We get this question almost daily! What pulley to run on 91 octane? What about intercooled? Can the 335 system be used on a road course? The worksheet below summarizes our experience running every version of the kit. The limitations of the system are the smaller laminova intercooler core, and the heat generated through compression. Combined with the 12.5:1 CR of the BRZ/FR-S FA20 motor, the chart below offers the best balance of knock resistance to performance gains. If your car does both double duty with e85 and pump gas, pulley changes can be made in about 5 minutes with common tools. Alternatively a map can be set up using EcuTek RaceROM to pull out more timing for pump gas operation. This allows you to run e85 at the track while still remaining relatively safe on pump gas during regular operation. For built motors, you will require a smaller pulley to achieve the same torque if dropping compression. So a 75 mm pulley on the 335 kit is nothing drastic when running 9.5:1 CR. With any of these kits, we don’t recommend dropping the compression much below 10.5:1. With the direct/port injection combination of the Toyota D4-S system and dual VVT, you can get away with a good deal of static compression and still run fairly high boost levels.


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Posted in FT86, Tech

Water/Methanol Injection & Turbo Size – Bigger is NOT Always Better

The other day we dyno tuned a turbo kit for a local customer on an MX5. Setup is an off the shelf turbo kit (shall be unnamed), injectors, fuel pump, water meth injection. The system would creep to 17 psi in the cold by 6800 RPM, once warm, 14 psi. This latest time he had brought it over to get water meth put in, and an EBC to just set the boost to 14 psi as it was creeping there anyway. This system unfortunately uses a 3″ downpipe from the turbo back, and an oversized GT30 turbo. The vehicle is a high compression 2.0l (10.8:1) and very limited space to put in a larger wastegate. For this reason a 2.5″ downpipe and a T25 flanged turbo is much more appropriate. Initially we tuned it over the winter working around the boost creep issues. That put us at 275 WHP. However we had to utilize advanced cam timing strategies and throttle management to reduce the boost creep at the top end. The plan was to do water/methanol injection come spring, and this was completed just recently. The dyno chart below shows the gains from doing just that. With the water/methanol injection, we were able to just set a level boost and not have to limit. We’re well over 300 to the wheels with this combination.14psi-wmi-mx5With this setup now nearly mirroring our car from 2009/2010, we went ahead and overlaid the standard Bell Engineering turbo kit at 14 psi and water/meth injection. Both cars were running similar AFR and timing numbers, and the only difference being the turbo kit design. Now what you see is that the smaller turbo (GT28RS) makes over 50 ft/lbs more torque below 3800 RPM! So for a stock motor where you are highly unlikely to ever exceed 325 WHP, it makes very little sense to go with such a large turbo. A note on the plots: the dyno graphs are on different days under different conditions. So you if you normalize both the HP levels should be similar. However the gains down low are still 100% there.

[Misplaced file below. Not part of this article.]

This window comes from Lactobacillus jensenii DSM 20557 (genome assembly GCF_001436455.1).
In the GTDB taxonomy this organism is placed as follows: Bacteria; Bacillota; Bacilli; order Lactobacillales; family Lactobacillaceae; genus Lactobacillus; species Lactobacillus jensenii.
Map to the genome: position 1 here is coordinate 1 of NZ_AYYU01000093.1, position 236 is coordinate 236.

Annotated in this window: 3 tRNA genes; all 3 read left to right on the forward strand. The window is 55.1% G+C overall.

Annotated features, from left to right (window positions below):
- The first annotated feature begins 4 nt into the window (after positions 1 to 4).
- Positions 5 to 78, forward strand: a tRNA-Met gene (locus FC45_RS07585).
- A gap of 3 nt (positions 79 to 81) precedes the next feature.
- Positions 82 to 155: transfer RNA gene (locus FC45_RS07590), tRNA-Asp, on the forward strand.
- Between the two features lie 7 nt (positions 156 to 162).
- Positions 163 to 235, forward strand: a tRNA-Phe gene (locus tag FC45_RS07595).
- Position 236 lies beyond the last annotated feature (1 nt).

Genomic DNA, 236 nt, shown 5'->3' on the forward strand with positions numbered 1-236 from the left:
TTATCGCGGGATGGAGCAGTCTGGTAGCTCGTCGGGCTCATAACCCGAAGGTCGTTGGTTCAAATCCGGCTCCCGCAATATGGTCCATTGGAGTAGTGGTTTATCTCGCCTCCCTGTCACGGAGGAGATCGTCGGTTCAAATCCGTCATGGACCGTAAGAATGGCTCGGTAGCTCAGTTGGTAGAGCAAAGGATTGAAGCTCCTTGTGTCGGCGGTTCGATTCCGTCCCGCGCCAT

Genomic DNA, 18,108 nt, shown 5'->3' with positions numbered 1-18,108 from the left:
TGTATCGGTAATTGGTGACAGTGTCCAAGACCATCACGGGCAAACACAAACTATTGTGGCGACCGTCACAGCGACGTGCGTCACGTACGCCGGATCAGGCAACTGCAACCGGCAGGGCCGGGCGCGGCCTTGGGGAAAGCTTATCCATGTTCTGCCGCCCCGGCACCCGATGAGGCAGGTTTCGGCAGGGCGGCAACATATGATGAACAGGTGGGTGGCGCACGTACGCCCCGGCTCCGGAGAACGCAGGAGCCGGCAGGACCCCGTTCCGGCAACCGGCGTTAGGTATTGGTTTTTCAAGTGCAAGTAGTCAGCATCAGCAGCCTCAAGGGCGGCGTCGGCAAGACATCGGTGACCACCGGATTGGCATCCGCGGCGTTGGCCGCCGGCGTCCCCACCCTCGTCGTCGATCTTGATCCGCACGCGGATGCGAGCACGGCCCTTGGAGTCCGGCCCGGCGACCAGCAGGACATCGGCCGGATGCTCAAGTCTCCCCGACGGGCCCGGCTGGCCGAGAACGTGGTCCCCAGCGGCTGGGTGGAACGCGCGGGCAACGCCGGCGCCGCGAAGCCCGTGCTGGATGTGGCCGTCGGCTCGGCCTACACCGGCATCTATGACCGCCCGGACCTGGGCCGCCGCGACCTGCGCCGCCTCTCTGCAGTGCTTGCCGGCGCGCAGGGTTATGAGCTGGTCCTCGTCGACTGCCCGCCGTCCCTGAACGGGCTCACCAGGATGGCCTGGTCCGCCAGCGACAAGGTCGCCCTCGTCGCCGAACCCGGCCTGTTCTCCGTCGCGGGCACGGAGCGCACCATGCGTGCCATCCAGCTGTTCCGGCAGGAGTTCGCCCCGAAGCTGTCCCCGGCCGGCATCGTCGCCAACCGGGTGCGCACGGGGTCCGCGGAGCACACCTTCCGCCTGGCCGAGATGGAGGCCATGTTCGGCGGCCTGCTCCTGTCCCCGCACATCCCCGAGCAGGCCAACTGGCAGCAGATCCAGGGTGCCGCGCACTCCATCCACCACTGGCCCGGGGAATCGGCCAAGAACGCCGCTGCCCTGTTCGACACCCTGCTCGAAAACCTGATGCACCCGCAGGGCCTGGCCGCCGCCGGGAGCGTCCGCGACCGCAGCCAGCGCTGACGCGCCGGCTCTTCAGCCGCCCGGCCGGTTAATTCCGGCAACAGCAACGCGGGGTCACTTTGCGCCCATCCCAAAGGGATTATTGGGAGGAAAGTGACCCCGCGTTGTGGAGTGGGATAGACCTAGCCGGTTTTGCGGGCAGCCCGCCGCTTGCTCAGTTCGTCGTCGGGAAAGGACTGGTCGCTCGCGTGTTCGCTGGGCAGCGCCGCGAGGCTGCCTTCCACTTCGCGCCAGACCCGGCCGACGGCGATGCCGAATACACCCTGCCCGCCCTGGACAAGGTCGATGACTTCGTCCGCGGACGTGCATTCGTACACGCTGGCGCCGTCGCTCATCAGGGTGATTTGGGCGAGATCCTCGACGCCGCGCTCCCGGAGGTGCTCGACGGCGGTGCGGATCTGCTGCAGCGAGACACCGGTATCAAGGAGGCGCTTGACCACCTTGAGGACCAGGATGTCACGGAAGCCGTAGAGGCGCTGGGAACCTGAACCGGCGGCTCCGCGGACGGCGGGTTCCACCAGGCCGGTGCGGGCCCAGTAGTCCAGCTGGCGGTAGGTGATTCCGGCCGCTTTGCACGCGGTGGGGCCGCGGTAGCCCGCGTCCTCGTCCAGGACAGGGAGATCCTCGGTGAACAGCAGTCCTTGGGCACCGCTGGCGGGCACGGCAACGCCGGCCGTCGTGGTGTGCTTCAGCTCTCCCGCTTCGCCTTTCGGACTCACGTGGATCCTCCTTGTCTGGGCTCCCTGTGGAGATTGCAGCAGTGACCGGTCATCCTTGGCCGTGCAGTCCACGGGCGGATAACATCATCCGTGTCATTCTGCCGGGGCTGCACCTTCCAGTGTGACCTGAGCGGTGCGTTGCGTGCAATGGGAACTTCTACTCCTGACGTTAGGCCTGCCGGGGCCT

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Posted in MX5, Tech

2.0 vs 2.5 MP62 MX5 Results!

The kit originally pioneered by Cosworth in 2007, now sold under Goodwin Racing and the Flyin’ Miata brands. Moto East has the most experience with this kit (tuning them since shortly after inception) and we are proud to be the official tuner for the Goodwin Racing version.

Recently we had a customer with the FM branded kit come in to get a proper tune. Results? 264whp/238tq. Over 220tq from 2700-6000 RPM! This car does have aftermarket (but very mild) camshafts, so that does help some (about 10hp). However there is no mistaking the 2.5l powerband here. At this boost level the MP62 seems to be keeping up just fine, with relatively mild temperature increases doing 4th gear runs on the dyno.

2.0 MP62 vs 2.5 MP62 Dyno